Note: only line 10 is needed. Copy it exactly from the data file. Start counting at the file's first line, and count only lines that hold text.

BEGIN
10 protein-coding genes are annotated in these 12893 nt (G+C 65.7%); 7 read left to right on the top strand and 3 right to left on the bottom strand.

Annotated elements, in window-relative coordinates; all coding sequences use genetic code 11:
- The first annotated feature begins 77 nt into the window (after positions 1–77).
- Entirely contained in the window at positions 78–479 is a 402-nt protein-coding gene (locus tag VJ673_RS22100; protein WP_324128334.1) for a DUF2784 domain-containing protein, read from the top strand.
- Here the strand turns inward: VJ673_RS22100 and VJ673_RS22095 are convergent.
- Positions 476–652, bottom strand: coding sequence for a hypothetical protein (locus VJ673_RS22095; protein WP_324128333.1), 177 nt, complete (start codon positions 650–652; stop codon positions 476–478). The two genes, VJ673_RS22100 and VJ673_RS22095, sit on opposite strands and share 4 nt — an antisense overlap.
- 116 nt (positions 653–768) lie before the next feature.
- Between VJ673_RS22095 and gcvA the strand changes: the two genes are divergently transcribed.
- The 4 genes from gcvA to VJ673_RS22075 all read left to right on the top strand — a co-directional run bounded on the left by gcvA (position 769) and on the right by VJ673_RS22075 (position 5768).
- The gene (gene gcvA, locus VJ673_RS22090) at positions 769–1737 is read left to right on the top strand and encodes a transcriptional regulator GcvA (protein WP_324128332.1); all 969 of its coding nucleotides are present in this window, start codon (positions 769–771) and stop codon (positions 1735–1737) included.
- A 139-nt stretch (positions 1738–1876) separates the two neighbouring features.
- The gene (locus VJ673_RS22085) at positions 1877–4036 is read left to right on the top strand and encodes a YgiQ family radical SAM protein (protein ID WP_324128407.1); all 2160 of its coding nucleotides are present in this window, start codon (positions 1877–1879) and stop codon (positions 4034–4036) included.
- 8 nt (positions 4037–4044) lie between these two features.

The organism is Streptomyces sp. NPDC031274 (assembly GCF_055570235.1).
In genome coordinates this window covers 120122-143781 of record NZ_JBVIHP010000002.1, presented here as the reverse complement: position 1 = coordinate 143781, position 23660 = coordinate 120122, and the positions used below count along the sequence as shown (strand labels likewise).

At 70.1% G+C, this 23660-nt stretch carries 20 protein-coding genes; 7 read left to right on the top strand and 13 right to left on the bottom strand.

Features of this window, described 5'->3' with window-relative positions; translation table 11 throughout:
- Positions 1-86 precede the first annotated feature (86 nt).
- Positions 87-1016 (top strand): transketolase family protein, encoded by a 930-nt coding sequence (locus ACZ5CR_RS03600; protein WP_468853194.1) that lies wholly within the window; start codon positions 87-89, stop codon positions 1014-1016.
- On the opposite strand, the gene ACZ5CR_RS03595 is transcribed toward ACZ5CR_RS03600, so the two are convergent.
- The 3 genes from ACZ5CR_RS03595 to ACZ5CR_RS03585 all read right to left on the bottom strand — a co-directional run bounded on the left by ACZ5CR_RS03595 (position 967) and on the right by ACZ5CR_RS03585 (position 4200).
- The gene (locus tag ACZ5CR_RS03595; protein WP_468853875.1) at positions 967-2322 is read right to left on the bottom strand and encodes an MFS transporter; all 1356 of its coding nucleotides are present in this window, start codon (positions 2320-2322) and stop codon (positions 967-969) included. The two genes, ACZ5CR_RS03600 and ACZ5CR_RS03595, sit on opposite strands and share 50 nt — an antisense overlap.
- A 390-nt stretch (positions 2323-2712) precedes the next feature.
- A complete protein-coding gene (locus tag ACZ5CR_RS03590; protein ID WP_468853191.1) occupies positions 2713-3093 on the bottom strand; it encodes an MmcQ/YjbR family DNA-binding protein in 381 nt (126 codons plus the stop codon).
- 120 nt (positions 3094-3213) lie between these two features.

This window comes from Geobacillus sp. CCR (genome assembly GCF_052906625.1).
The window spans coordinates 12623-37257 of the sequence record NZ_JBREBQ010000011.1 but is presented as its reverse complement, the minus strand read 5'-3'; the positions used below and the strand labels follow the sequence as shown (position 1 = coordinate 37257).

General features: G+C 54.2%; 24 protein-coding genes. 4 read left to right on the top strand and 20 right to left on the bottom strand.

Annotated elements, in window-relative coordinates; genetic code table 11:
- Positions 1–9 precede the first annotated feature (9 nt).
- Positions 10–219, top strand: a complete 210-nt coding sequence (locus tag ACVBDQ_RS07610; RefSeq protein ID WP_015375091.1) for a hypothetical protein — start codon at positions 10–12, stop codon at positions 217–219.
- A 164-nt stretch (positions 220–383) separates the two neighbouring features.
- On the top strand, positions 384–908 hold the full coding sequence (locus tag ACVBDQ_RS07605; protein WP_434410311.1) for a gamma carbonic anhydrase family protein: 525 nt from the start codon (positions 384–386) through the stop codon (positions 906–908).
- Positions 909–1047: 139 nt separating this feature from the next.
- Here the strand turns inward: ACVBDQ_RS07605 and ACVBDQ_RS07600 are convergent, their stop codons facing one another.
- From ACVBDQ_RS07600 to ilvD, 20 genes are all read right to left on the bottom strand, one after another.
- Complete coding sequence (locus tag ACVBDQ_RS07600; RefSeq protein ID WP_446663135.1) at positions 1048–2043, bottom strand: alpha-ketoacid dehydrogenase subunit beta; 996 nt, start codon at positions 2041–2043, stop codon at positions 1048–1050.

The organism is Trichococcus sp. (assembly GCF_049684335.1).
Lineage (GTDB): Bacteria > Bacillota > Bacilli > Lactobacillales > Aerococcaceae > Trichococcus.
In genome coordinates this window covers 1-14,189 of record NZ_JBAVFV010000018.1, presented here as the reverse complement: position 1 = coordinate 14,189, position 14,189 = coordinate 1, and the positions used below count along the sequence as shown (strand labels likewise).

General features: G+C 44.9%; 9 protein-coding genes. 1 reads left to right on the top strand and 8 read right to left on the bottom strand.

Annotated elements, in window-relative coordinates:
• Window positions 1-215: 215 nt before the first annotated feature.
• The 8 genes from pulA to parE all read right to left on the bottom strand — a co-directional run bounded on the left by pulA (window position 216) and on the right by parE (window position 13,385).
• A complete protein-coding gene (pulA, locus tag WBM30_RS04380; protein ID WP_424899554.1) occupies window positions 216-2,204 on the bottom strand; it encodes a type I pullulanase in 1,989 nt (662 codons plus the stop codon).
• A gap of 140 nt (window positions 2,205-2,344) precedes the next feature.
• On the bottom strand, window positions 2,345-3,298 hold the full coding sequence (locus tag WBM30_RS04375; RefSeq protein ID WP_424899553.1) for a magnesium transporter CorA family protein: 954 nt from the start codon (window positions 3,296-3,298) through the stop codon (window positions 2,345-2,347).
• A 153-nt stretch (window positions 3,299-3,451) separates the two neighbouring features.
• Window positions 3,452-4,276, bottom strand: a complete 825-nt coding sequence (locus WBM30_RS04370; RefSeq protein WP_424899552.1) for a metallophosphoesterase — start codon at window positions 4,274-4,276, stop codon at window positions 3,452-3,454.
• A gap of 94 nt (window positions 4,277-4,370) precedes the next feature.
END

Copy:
- The gene (gene gcvA, locus VJ673_RS22090) at positions 769–1737 is read left to right on the top strand and encodes a transcriptional regulator GcvA (protein WP_324128332.1); all 969 of its coding nucleotides are present in this window, start codon (positions 769–771) and stop codon (positions 1735–1737) included.